Hollande's u-turn shows 'disdain for lesbians'

Joshua Melvin
Joshua Melvin - [email protected]
Hollande's u-turn shows 'disdain for lesbians'
Backers of same sex couple slammed the government on Tuesday for backing off a proposal to legalize practices like surrogacy. Photo: Lionel Bonaventure/AFP

Gay rights groups and leftist political parties slammed the French government on Tuesday for an apparent u-turn on legislation that would have legalized medically assisted procreation for lesbian couples. Conservatives however were heralding a victory.


Conservatives in France were heralding a victory on this week after President François Hollande’s administration announced it was delaying until at least 2015 a proposal to legalize "medically assisted procreation" (known as PMA in France) and surrogacy for same sex couples.

But, in the opposite corner, the decision has drawn harsh condemnation from gay and lesbian groups.

Rights group Inter-LGBT denounced the “major political cowardice of the government and the president,” according to a statement.

They went on to say Hollande’s government “doesn’t take responsibility for its commitments, from which it has pulled back with an incredible series of back peddling moves over the course of several months,” the statement said. “This umpteenth climb down illuminates the government’s disdain for all lesbians.”

Hollande’s administration announced on Monday it was postponing its plans to move ahead with legislation that would have legalized medically assisted procreation, like IVF, for lesbians, and tackled issues like surrogacy.

Left wing politicians also seized on the government’s about face as a great failure.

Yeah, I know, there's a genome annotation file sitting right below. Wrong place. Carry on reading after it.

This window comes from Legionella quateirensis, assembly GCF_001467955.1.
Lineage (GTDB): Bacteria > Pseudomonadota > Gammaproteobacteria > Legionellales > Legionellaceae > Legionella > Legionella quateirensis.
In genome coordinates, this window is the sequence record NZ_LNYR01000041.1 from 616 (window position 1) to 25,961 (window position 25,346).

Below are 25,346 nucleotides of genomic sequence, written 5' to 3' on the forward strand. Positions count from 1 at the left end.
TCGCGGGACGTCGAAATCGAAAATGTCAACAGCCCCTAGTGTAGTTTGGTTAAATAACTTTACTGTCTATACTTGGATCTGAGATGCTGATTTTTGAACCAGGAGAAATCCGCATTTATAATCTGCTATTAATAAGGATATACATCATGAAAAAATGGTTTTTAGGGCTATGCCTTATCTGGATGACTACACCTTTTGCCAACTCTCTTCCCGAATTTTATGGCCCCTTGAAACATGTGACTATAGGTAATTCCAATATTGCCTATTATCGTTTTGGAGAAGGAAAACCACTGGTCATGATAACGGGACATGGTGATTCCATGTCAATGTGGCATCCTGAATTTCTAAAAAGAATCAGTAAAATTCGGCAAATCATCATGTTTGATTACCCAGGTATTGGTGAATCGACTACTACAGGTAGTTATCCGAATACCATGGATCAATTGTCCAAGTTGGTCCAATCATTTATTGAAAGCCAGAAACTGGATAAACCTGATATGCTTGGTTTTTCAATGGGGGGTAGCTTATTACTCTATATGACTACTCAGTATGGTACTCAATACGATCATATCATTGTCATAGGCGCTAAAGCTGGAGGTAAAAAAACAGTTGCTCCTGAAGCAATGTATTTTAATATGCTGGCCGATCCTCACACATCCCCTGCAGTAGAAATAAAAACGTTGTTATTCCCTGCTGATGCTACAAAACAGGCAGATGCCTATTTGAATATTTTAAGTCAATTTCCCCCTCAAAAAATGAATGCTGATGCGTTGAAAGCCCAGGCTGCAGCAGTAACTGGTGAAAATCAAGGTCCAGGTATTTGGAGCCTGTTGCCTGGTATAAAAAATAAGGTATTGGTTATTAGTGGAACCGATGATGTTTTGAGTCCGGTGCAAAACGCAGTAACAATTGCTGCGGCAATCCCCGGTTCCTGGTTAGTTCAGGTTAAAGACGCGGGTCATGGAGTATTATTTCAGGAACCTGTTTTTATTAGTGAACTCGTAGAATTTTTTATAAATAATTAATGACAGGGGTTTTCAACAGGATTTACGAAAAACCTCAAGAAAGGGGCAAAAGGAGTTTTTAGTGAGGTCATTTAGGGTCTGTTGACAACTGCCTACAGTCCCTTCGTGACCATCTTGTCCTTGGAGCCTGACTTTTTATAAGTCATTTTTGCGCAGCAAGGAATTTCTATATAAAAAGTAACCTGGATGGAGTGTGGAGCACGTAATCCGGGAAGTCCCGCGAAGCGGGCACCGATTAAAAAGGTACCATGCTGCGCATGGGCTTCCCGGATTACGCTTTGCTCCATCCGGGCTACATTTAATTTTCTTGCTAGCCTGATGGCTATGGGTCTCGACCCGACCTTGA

“The left has been deceived,” Far-left firebrand Jean-Luc Mélenchon told the AFP. “I call for elections that will inflict severe punishment on the government.”

Green party member and MP Noël Mamère also called out Hollande’s government for the delay.

“It looks a lot like capitulation in the face of demonstrations from France’s most reactionary people. It is truly a tragedy for the numerous families that were expecting reforms,” Namère told BFM TV. “To give in this way after demonstrations, it’s an expression on the part of the government of its fragility and vulnerability.”

The apparent climb-down came a day after tens of thousands of protesters marched through the streets of Paris and Lyon calling for the law to be dropped and denouncing Hollande for attacking traditional family values.

But goverment spokeswoman and Minister for Women's Rights, Najat Vallaud-Belkacem categorically denied the law was being put off because of a conservative backlash.

"We would never push back this bill in light of a demonstration. We have delayed the examination of this bill because it was in fact not ready," she told France TV. "The hysteria around this bill, notably the demonstration (on Sunday) is based on fantasies and imaginary fears that have turned the debate hysterical."

Hollande’s government enraged conservatives by pushing through the legalisation of gay marriage last year. Debate over the law sparked intense and at times violent opposition and criticism from the powerful Catholic church.

Over 70,000 gay marriages have since taken place but it emerged on Tuesday that Vincent Boileau-Autinone, who along with his partner was the first gay couple to marry in France was sent death threats on Twitter after speaking out against the demonstrators on Sunday. Boileau-Autin said he has filed a formal complaint over the threats.  


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